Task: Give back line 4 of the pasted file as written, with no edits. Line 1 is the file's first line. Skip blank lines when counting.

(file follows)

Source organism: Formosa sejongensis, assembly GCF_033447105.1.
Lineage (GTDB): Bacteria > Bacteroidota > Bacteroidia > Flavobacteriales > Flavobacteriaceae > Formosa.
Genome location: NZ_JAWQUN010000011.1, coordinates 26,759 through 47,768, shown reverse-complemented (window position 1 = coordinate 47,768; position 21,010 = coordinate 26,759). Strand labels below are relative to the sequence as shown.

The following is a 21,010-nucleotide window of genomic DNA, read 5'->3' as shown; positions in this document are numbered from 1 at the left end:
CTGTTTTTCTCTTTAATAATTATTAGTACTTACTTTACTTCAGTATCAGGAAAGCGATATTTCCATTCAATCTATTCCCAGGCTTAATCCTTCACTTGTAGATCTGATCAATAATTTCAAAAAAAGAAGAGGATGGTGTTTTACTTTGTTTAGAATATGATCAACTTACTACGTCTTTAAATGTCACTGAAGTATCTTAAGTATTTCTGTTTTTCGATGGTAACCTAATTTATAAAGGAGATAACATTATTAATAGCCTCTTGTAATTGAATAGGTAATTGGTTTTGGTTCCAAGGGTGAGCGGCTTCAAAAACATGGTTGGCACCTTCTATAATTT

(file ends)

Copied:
The following is a 21,010-nucleotide window of genomic DNA, read 5'->3' as shown; positions in this document are numbered from 1 at the left end: